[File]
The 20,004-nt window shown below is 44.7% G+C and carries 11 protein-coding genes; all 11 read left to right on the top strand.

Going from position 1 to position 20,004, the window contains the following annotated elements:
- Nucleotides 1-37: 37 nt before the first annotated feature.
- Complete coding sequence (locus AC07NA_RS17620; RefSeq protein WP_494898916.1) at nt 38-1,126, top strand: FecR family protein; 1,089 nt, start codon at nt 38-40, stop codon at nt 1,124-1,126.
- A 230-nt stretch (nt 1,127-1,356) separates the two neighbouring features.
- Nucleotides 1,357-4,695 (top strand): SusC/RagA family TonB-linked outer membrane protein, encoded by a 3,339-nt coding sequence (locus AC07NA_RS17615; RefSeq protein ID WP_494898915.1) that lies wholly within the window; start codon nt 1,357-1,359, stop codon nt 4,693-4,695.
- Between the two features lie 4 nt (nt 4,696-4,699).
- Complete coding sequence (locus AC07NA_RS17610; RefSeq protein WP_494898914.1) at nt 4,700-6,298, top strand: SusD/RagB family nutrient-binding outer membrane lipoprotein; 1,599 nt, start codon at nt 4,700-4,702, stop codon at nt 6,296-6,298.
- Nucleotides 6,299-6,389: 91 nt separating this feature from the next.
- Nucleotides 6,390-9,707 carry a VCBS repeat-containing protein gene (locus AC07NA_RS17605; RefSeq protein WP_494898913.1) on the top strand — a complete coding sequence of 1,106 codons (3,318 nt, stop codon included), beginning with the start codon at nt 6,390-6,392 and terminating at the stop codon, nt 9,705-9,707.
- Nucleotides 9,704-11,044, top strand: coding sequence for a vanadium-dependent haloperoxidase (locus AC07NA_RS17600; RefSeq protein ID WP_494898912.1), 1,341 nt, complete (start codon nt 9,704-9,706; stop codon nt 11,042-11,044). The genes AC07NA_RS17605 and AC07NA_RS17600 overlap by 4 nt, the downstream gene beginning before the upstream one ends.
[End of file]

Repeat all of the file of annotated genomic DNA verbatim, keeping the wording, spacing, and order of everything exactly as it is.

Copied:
The 20,004-nt window shown below is 44.7% G+C and carries 11 protein-coding genes; all 11 read left to right on the top strand.

Going from position 1 to position 20,004, the window contains the following annotated elements:
- Nucleotides 1-37: 37 nt before the first annotated feature.
- Complete coding sequence (locus AC07NA_RS17620; RefSeq protein WP_494898916.1) at nt 38-1,126, top strand: FecR family protein; 1,089 nt, start codon at nt 38-40, stop codon at nt 1,124-1,126.
- A 230-nt stretch (nt 1,127-1,356) separates the two neighbouring features.
- Nucleotides 1,357-4,695 (top strand): SusC/RagA family TonB-linked outer membrane protein, encoded by a 3,339-nt coding sequence (locus AC07NA_RS17615; RefSeq protein ID WP_494898915.1) that lies wholly within the window; start codon nt 1,357-1,359, stop codon nt 4,693-4,695.
- Between the two features lie 4 nt (nt 4,696-4,699).
- Complete coding sequence (locus AC07NA_RS17610; RefSeq protein WP_494898914.1) at nt 4,700-6,298, top strand: SusD/RagB family nutrient-binding outer membrane lipoprotein; 1,599 nt, start codon at nt 4,700-4,702, stop codon at nt 6,296-6,298.
- Nucleotides 6,299-6,389: 91 nt separating this feature from the next.
- Nucleotides 6,390-9,707 carry a VCBS repeat-containing protein gene (locus AC07NA_RS17605; RefSeq protein WP_494898913.1) on the top strand — a complete coding sequence of 1,106 codons (3,318 nt, stop codon included), beginning with the start codon at nt 6,390-6,392 and terminating at the stop codon, nt 9,705-9,707.
- Nucleotides 9,704-11,044, top strand: coding sequence for a vanadium-dependent haloperoxidase (locus AC07NA_RS17600; RefSeq protein ID WP_494898912.1), 1,341 nt, complete (start codon nt 9,704-9,706; stop codon nt 11,042-11,044). The genes AC07NA_RS17605 and AC07NA_RS17600 overlap by 4 nt, the downstream gene beginning before the upstream one ends.